If the management wants to still work based on speed grid then it should look into the disadvantages of speed grid. First, in the extreme cases the functioning of the Speed Grid is not appropriate for EAD is hedging policy. One of the reasons for this is the gap between the total amount of the eligible exposure and the hedge book of the company as the amounts of hedging according to speed grid model is too low. The second disadvantage is the response of the speed grid approach to reverse the exchange rate movements. For instance, when the rate of dollar increases with a higher magnitude than the dollar to euro forward rate, then this leads to higher speed of hedging, which makes this model insignificant especially in the conditions of constantly increasing dollar?

Reasons for which EAD feels Squeezed

The management of EADS feels squeezed for a number of reasons. The number of the total orders has reached to 250 billion between 2005 and 2007. Once, A350 and A380 are launched in the market, this number is expected to increase more. The management of EADS had created a strong reputation in the market. So the demand for Airbus had increased significantly. This means increased revenue would also increase the foreign exchange exposure faced by the company(Allayannis, 2001).

The total exposure of EADS had reached a level of $94.2 billion in the year 2008 and it has been predicted that by the end of 2008, this exposure would increase further by $ 49 billion, which is quite huge. This was the time when the dollar was declining and the FX environment was becoming more complex. During this time, the dollar to euro exchange rate had depreciated from $ 1.2 per euro to a level of $ 1.47 per euro. The management was more pressurized and squeezed to deal with this exposure as this decline had only occurred within the first quarter of the year 2008. Management expected to receive 25% less of euro against each dollar invested.

Another factor due to which the management felt highly squeezed was because the implied volatility of dollar against the euro had increased from 7% to 11% as in exhibit 11 of the case. The management felt more squeezed and depressed when the stock price of EADS had fallen from a high level of 21.8 euro per share to 15 euro per share resulting in a 31% drop in the share price as shown in exhibit 12 of the case. All of these factors had pressurized the management of EADS to make certain policy changes and design a new hedging system for the company.

Quantitative Analysis of Hedging Options

First, the management of EADS will have to determine the total amount of the foreign exchange exposure which is currently faced by the company.Which is eligible for hedging. We have been provided with the hedge ratios in exhibit 8 of the case. The eligible exposure for the company over the next four years has been calculated based on these ratios for the forward, and options hedge alternatives. The foreign exposure, which needs to be closed, is shown below:

The financial analysis of both of these options has been performed in the excel spreadsheet, which is analyzed below:

Forward Contracts

The hedge ratios, which have been assumed for the forward contracts, are higher because the management of EADS would be locking in the most favorable exchange rates, whereas the initial hedge ratios for the options alternative has been assumed to be 50% and then it has been increased over the years. Based upon the total eligible exposure, the average dollar to euro exchange rate has been computed and the respective gains and losses have been calculated as shown in excel spreadsheet. If the management of the company uses the forward exchange contracts then it would be able to lock in the most favorable exchange rate to receive Euro in future(Bartram, 2012).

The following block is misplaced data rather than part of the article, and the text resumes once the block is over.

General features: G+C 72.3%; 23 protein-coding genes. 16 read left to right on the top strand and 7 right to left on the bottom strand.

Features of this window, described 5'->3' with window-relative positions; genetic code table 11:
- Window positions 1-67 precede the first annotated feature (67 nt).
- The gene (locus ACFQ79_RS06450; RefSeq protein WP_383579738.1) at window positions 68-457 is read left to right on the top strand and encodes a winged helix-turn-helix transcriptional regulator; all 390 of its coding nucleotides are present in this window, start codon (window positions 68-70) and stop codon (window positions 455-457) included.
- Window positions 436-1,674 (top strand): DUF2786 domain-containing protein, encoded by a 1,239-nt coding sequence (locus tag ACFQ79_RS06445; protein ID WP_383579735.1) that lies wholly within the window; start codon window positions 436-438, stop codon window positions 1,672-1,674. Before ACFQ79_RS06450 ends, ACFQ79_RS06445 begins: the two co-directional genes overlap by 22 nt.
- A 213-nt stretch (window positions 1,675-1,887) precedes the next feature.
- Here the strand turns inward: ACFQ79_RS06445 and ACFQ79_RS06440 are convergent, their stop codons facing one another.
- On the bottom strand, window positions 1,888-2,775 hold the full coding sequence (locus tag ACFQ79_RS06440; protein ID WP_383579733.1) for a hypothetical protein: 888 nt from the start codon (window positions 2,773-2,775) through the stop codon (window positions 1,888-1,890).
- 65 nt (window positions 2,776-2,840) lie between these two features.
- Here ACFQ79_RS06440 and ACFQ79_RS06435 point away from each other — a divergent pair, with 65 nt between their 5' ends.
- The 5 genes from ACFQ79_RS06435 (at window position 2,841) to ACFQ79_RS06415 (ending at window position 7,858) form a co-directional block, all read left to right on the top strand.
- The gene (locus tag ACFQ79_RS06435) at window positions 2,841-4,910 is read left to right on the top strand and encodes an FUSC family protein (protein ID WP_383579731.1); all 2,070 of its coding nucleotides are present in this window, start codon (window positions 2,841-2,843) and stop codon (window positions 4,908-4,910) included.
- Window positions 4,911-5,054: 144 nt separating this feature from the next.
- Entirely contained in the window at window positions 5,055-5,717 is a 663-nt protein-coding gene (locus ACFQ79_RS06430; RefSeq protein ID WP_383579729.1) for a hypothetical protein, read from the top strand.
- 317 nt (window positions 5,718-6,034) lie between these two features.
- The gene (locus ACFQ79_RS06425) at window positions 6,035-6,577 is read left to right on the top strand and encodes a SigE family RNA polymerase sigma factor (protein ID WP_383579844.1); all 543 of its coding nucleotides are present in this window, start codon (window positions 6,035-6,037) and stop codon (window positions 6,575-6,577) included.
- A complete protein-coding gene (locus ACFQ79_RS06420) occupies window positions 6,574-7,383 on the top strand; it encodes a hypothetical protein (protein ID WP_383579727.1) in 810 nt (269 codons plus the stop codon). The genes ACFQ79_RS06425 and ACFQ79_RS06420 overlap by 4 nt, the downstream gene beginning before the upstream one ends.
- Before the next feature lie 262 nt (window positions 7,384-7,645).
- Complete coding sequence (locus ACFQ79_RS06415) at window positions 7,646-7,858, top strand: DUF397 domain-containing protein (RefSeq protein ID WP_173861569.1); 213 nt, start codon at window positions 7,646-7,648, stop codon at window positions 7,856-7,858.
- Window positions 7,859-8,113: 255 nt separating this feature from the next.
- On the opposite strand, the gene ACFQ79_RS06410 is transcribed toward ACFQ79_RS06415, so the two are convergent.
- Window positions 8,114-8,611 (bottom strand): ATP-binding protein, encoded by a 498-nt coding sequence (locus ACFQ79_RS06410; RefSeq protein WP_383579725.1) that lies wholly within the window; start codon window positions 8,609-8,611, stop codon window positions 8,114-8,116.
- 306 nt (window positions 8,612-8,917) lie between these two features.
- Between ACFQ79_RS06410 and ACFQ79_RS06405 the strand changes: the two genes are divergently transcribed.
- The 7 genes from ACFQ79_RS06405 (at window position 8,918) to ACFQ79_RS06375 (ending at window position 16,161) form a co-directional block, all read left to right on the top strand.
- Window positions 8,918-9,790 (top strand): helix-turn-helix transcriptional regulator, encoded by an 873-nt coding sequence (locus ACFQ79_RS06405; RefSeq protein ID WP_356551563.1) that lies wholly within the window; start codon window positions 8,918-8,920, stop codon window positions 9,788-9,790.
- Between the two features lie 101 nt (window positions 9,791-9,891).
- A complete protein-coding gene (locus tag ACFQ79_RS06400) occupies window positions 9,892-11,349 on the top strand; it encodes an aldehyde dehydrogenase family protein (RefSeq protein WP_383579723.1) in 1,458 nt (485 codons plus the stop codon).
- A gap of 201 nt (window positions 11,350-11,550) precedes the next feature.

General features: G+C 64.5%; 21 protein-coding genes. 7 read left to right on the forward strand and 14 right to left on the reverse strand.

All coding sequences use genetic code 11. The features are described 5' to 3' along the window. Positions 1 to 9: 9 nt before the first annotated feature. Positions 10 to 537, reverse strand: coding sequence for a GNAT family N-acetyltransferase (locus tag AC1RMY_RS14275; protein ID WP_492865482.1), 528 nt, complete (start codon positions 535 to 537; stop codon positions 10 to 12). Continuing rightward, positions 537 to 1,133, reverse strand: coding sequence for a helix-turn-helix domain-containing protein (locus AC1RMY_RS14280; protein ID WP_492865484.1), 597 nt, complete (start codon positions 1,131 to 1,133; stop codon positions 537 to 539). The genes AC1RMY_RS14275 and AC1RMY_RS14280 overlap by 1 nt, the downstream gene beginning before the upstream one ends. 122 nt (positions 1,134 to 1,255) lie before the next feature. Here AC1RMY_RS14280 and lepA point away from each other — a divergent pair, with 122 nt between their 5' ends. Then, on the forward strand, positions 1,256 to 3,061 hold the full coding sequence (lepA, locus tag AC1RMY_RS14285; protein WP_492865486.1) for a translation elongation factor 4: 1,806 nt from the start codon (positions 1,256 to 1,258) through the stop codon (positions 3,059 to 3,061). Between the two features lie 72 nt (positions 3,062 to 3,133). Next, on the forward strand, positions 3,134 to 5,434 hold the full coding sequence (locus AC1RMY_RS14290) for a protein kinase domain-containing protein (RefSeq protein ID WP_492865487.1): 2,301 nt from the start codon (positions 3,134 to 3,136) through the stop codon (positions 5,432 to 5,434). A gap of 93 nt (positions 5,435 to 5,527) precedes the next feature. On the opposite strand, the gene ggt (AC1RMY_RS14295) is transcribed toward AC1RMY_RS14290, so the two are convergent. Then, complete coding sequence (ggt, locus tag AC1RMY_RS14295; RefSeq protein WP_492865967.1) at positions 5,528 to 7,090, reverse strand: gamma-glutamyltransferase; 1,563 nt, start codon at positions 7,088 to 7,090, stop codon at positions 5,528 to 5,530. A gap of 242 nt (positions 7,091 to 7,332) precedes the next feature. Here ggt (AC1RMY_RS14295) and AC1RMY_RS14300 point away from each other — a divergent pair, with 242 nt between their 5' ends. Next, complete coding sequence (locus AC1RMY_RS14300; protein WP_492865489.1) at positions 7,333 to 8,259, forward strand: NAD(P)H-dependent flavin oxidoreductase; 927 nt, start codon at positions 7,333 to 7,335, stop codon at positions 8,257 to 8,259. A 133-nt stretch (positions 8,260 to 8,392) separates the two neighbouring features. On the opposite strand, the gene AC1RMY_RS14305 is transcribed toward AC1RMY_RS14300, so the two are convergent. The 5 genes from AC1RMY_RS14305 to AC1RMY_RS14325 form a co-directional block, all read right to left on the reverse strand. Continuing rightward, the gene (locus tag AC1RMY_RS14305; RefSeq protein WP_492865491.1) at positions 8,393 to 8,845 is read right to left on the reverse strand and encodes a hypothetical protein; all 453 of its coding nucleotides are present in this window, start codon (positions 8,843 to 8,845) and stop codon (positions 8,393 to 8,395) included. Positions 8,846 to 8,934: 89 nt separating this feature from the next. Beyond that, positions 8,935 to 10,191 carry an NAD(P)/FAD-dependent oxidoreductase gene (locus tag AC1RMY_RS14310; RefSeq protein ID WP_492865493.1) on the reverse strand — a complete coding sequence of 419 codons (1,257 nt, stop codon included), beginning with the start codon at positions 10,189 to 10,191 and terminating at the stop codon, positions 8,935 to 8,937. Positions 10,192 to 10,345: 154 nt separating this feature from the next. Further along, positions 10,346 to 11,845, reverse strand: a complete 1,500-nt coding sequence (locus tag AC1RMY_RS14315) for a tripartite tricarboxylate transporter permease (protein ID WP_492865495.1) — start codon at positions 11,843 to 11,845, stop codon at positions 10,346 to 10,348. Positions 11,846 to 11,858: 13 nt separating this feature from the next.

However, EADS will have to be cautious with this approach and accurately predict the future exchange rate as there is high risk of the dollar growth. This would result in the prevailing delivery exchange rate over the future exchange rate and huge losses would be incurred after conversion. Moreover, the hedge exposure is quite high now and it would be difficult to find the counter parties to hedge such as huge exposure. If the company finds such counter parties, huge expenses would be required, monitoring and evaluating the credit default risk.

Options Contracts

The second option for the company is to make use of the options contract to hedge the 291 million euro exposure. Two different computations have been performed for the options. Firstly, we have assumed the implied volatility to be 11% as stated in the case and under the second computation, we have used the assumptions stated by Mr. Pons and used an implied volatility of 0%. Under the options, the management of EADS in front office can decide that whether it is beneficial to exercise the options depending on whether the delivery exchange rate prevails the spot exchange rate(Papaioannou, 2006).

This option would be beneficial when the dollar is instable. In addition to this, the options contracts would also allow EADS to escape from the unfavorable market-to-market, which would be faced by EADS in case of the forwards contracts. This would also be beneficial for the company from the counter party’s perspectives because it would minimize the default risk of the company. Banks get more profits as they get option premiums thus they would be more willing to offer extra options(Deventer, 2004). However, it should be noted that options are very expensive. According to the exposure, the total premium cost of the company to hedge its exposure of $ 460 billion would be equal to the EBIT of Airbus in 2007. The company might invest this huge cash in other strategic initiatives, which can compensate for the losses on currency exposure…………………………..

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